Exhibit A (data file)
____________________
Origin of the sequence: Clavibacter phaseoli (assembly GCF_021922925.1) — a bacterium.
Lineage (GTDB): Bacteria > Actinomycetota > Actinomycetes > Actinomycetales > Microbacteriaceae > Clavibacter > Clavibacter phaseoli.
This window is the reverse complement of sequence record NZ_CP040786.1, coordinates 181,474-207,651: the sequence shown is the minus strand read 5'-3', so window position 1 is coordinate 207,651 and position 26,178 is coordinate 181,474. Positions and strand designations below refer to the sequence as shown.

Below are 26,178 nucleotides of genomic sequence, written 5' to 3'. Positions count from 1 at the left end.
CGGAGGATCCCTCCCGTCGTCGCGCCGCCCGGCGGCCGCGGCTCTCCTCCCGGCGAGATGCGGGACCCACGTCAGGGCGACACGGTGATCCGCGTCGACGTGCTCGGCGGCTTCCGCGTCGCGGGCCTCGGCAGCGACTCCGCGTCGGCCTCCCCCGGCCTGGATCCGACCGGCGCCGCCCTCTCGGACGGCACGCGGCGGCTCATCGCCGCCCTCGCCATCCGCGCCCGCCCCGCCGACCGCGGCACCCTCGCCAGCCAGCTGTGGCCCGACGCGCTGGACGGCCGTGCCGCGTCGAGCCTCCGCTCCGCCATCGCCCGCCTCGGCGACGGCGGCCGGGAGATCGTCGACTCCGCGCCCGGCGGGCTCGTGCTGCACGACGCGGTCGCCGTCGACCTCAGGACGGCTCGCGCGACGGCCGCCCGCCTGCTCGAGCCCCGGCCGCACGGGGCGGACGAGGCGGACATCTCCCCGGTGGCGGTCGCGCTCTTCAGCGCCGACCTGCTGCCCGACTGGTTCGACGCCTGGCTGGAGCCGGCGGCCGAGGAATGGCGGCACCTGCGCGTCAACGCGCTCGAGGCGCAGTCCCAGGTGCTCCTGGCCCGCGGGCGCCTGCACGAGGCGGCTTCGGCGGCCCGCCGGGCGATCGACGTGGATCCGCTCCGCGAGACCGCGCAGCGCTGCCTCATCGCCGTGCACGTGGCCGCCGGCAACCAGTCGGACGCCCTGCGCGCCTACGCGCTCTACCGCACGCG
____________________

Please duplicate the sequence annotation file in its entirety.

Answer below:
Origin of the sequence: Clavibacter phaseoli (assembly GCF_021922925.1) — a bacterium.
Lineage (GTDB): Bacteria > Actinomycetota > Actinomycetes > Actinomycetales > Microbacteriaceae > Clavibacter > Clavibacter phaseoli.
This window is the reverse complement of sequence record NZ_CP040786.1, coordinates 181,474-207,651: the sequence shown is the minus strand read 5'-3', so window position 1 is coordinate 207,651 and position 26,178 is coordinate 181,474. Positions and strand designations below refer to the sequence as shown.

Below are 26,178 nucleotides of genomic sequence, written 5' to 3'. Positions count from 1 at the left end.
CGGAGGATCCCTCCCGTCGTCGCGCCGCCCGGCGGCCGCGGCTCTCCTCCCGGCGAGATGCGGGACCCACGTCAGGGCGACACGGTGATCCGCGTCGACGTGCTCGGCGGCTTCCGCGTCGCGGGCCTCGGCAGCGACTCCGCGTCGGCCTCCCCCGGCCTGGATCCGACCGGCGCCGCCCTCTCGGACGGCACGCGGCGGCTCATCGCCGCCCTCGCCATCCGCGCCCGCCCCGCCGACCGCGGCACCCTCGCCAGCCAGCTGTGGCCCGACGCGCTGGACGGCCGTGCCGCGTCGAGCCTCCGCTCCGCCATCGCCCGCCTCGGCGACGGCGGCCGGGAGATCGTCGACTCCGCGCCCGGCGGGCTCGTGCTGCACGACGCGGTCGCCGTCGACCTCAGGACGGCTCGCGCGACGGCCGCCCGCCTGCTCGAGCCCCGGCCGCACGGGGCGGACGAGGCGGACATCTCCCCGGTGGCGGTCGCGCTCTTCAGCGCCGACCTGCTGCCCGACTGGTTCGACGCCTGGCTGGAGCCGGCGGCCGAGGAATGGCGGCACCTGCGCGTCAACGCGCTCGAGGCGCAGTCCCAGGTGCTCCTGGCCCGCGGGCGCCTGCACGAGGCGGCTTCGGCGGCCCGCCGGGCGATCGACGTGGATCCGCTCCGCGAGACCGCGCAGCGCTGCCTCATCGCCGTGCACGTGGCCGCCGGCAACCAGTCGGACGCCCTGCGCGCCTACGCGCTCTACCGCACGCG